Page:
4. Oh, dear. Mike deleted his comment, so other Readers will be mystified as to why I posted a response quoting from the LULAC case. Here is what Mike originally posted:On the other hand, enforcement of immigration laws is, for better or for worse, given exclusively to the Federal government, I defy you to quote any passage in the constitution saying so. Go on, terrible-lawyer. You can't and you won't, because it's not there. And further, The powers not delegated to the United States by the Constitution, nor prohibited by it to the States, are reserved to the States respectively, or to the people.And I really have no idea what a "reasonable suspicion" of undocumented status might really be. Funny. Every explanation by Arizona law enforcement has been pretty simple: if you stop someone who has committed some other stop-worthy offense (most often a traffic violation), and they cannot furnish proof of ID, then they need checking.I say all this without altering my advocacy of further liberalizing our immigration laws in any way. We should liberalize our laws, because it would be to our long-term advantage to do so.Insanity. If anything, we need to scale back at least until such time as we've properly absorbed those who have already come here.Our immigration laws are already the most liberal on the planet. At the same time, the level of abuse of our systems by those who, DESPITE our incredibly liberal laws, still decide to simply break into the country, is staggering. The research is clear: the cost of supporting illegal immigrants in the US is horrendous – over $100bn (or over $10,000 per illegal alien) per year.I have an idea. I'll ship a family of mexicans to your house with instructions to break the window and just make themselves at home, eat your food, steal your kid's schoolbooks, etc. You can be as 'liberal' as you like with letting them just mooch off you, ok?

  5. So, with that, I cited to LULAC v. Wilson, which in turn, cited to (inter alia)Article I, Section 8, clauses 3 and 4, and a battery of Supreme Court jurisprudence going back over 100 years dealing with Congress' exclusive power to legislate in the area of immigration and naturalization.As to "reasonable suspicion," driving without valid identification is something that lots of people who are apparently natural-born citizens seem do already.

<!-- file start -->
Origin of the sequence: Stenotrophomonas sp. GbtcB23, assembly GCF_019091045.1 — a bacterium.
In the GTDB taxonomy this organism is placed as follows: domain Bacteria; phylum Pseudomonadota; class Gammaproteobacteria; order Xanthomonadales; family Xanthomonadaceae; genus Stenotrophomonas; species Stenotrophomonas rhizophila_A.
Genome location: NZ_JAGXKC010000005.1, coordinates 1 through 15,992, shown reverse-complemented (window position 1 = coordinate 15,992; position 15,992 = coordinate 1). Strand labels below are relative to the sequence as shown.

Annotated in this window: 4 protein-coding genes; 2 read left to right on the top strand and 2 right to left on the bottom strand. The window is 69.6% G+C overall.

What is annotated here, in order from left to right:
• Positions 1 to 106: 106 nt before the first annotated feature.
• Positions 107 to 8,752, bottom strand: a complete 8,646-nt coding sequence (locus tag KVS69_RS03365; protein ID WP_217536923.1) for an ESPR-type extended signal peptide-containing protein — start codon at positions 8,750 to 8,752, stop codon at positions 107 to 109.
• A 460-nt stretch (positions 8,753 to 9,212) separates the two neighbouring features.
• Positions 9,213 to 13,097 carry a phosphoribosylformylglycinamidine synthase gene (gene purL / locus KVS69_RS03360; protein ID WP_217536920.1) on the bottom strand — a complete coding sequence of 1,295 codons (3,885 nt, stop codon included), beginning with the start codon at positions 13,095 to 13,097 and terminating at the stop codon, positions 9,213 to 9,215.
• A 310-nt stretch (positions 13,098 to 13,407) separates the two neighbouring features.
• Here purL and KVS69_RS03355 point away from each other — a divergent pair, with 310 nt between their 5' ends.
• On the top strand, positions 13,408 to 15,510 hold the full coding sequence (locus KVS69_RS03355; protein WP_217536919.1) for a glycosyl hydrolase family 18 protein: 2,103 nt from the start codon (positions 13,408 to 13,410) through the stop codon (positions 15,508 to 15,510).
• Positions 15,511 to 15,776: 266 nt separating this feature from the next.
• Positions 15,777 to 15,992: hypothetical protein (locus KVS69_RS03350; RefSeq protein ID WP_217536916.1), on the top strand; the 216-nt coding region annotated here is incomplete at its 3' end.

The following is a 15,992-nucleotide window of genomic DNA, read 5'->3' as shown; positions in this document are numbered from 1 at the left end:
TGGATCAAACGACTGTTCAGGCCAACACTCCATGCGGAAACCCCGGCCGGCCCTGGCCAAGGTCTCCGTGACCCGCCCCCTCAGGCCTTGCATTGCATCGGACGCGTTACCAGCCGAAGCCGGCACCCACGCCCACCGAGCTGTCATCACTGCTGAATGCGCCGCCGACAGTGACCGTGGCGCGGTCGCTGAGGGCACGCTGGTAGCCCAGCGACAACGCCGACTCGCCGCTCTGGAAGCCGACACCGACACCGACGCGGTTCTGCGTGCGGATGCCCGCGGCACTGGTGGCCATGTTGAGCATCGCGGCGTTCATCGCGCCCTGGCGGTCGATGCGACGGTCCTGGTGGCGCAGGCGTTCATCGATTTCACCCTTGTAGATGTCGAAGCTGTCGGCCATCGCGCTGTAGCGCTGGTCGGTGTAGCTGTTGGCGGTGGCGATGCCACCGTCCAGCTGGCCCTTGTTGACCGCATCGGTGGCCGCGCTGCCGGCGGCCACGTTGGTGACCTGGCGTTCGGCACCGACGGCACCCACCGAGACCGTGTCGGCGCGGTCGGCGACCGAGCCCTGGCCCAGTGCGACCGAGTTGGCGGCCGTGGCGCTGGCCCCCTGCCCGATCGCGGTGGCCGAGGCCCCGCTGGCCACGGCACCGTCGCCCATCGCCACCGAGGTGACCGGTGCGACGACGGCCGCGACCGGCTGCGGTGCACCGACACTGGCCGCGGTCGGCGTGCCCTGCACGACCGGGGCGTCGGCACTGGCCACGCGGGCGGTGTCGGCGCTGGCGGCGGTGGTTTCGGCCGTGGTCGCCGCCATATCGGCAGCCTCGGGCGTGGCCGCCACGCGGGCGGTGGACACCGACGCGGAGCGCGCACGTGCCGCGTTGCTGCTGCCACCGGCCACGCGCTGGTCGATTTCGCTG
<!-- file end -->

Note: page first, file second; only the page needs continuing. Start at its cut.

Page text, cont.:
6. Oh, and another thing. The U.S. has a moderately liberal immigration law, true. But it's not the most liberal in the world. A better contender for that title would be Canada.

  7. Hi TL,I just want to offer a contrary take.I agree with the premise of your post that the best response may have been for congresspeople to sit on their hands. On the other hand, we should remember the context in which these people operate before judging them too harshly for clapping. If someone says something agree with strongly, it is natural to clap–not to consider the speaker, their country's policies, and then judge whether clapping is appropriate. When one spends an especially long amount of time listening to speeches, one is also likely to become lazy in such instances and rely on the clapping (or not clapping) of your friends on your side of the aisle.Second, keep in mind that we live in a country that is more accepting of government criticism than most. That you would be deported for criticizing Mexican law in Mexico and the Mexican president is cheered for criticizing American law in America might speak to our strength. I would rather see this contradiction resolved by Mexico becoming more tolerant of criticizing than the US becoming less.Third, the Mexican president isn't a disinterested party in the matter. The law is aimed at its nationals living abroad. His comments might be undiplomatic, but we can't say it's none of his business.—–That said, I do agree with your post. I just wanted to throw a couple other ideas out there.

  8. That you would be deported for criticizing Mexican law in Mexico and the Mexican president is cheered for criticizing American law in America might speak to our strength.That's a really great point. Our democracy thrives on dissent and criticism; conversely, Mexico's polity is not that far-removed from the days of nearly a century of one-party rule. As I pointed out, I wouldn't have had nearly as much of a problem with Calderon criticizing Arizona's law in a forum other than the U.S. Congress because his ostensible diplomatic purpose was something other than this and his remarks about the immigration law overshadowed the rather important message that he had been invited to deliver.

  9. Then again, we do't seem to have a problem being invited to China to talk about one thing and instead complain about being unable to devalue our currency.